Format

Send to

Choose Destination
Diabetes Metab Res Rev. 2016 May;32(4):334-49. doi: 10.1002/dmrr.2719. Epub 2015 Nov 11.

MicroRNAs as regulators of beta-cell function and dysfunction.

Author information

1
Immuno-endocrinology Lab, Section of Endocrinological Research, Department of Biomedical Sciences, Panum Institute, University of Copenhagen, Copenhagen, Denmark.
2
Department of Pediatrics and Center for Non-Coding RNA in Technology and Health, Herlev Hospital, University of Copenhagen, Copenhagen, Denmark.
3
Diabetes NBEs and Obesity Biology, Novo Nordisk A/S, Måløv, Denmark.
4
Department of Molecular Medicine and Surgery, Karolinska Institutet, Stockholm, Sweden.

Abstract

In the last decade, there has been an explosion in both the number of and knowledge about miRNAs associated with both type 1 and type 2 diabetes. Even though we are presently in the initial stages of understanding how this novel class of posttranscriptional regulators are involved in diabetes, recent studies have demonstrated that miRNAs are important regulators of the islet transcriptome, controlling apoptosis, differentiation and proliferation, as well as regulating unique islet and beta-cell functions and pathways such as insulin expression, processing and secretion. Furthermore, a large number of miRNAs have been linked to diabetogenic processes induced by elevated levels of glucose, free fatty acids and inflammatory cytokines. Thus, miRNAs are novel therapeutic targets with the potential of protecting the beta-cell, and there is proof of principle that miRNA antagonists, so-called antagomirs, are effective in vivo for other disorders. miRNAs are exported out of cells in exosomes, raising the intriguing possibility of cell-to-cell communication between distant tissues via miRNAs and that miRNAs can be used as biomarkers of beta-cell function, mass and survival. The purpose of this review is to provide a status on how miRNAs control beta-cell function and viability in health and disease.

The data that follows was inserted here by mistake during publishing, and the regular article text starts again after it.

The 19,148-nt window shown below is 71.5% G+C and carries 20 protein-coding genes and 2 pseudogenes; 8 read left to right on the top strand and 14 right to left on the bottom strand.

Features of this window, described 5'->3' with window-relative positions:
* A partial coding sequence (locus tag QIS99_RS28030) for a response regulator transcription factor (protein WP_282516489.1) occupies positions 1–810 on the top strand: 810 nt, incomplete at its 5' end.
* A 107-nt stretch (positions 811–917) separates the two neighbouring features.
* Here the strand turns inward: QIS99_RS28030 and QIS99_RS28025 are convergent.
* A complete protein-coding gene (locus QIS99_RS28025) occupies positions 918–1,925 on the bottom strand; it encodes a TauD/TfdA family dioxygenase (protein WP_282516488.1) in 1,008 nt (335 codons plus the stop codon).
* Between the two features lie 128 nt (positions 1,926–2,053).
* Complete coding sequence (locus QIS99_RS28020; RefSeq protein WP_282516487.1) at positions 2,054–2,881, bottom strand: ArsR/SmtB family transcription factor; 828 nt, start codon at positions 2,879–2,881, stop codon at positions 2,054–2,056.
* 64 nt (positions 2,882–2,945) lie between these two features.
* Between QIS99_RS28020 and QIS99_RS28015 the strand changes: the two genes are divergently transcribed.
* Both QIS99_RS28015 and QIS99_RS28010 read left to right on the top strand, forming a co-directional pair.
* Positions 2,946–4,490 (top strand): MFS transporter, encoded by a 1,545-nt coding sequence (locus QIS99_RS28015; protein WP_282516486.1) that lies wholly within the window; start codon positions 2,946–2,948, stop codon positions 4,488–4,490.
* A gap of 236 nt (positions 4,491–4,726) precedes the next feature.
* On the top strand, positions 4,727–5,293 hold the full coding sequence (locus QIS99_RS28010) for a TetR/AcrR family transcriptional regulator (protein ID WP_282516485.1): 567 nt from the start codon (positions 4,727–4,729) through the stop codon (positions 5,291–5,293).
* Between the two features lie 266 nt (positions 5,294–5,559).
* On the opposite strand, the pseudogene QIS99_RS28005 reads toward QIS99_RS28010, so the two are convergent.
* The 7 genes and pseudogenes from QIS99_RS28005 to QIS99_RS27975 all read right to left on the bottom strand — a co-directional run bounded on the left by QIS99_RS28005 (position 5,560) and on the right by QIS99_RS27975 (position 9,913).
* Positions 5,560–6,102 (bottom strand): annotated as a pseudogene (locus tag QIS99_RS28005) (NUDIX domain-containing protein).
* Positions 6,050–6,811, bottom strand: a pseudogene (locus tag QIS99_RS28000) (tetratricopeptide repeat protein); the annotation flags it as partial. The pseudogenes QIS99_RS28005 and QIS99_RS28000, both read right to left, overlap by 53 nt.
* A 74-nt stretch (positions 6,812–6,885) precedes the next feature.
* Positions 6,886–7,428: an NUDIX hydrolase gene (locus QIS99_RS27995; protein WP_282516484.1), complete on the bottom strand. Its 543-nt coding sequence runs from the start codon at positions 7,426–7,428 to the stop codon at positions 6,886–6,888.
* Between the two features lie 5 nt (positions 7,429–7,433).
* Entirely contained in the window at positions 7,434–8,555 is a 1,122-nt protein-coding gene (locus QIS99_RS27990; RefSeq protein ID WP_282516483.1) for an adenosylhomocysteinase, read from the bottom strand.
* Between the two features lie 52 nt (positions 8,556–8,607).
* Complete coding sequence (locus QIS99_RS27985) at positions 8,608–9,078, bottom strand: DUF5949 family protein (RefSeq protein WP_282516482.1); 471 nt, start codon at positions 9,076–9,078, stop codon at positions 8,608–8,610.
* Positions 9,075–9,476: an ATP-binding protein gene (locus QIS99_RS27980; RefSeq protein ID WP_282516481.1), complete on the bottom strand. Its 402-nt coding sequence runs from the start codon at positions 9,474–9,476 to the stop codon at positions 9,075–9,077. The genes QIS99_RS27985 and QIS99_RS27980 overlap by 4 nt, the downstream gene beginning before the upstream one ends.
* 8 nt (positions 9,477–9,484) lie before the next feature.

KEYWORDS:

apoptosis; beta-cells; diabetes; insulin; islets; miRNA

PMID:
26418758
DOI:
10.1002/dmrr.2719
[Indexed for MEDLINE]

Supplemental Content

Full text links

Icon for Wiley
Loading ...
Support Center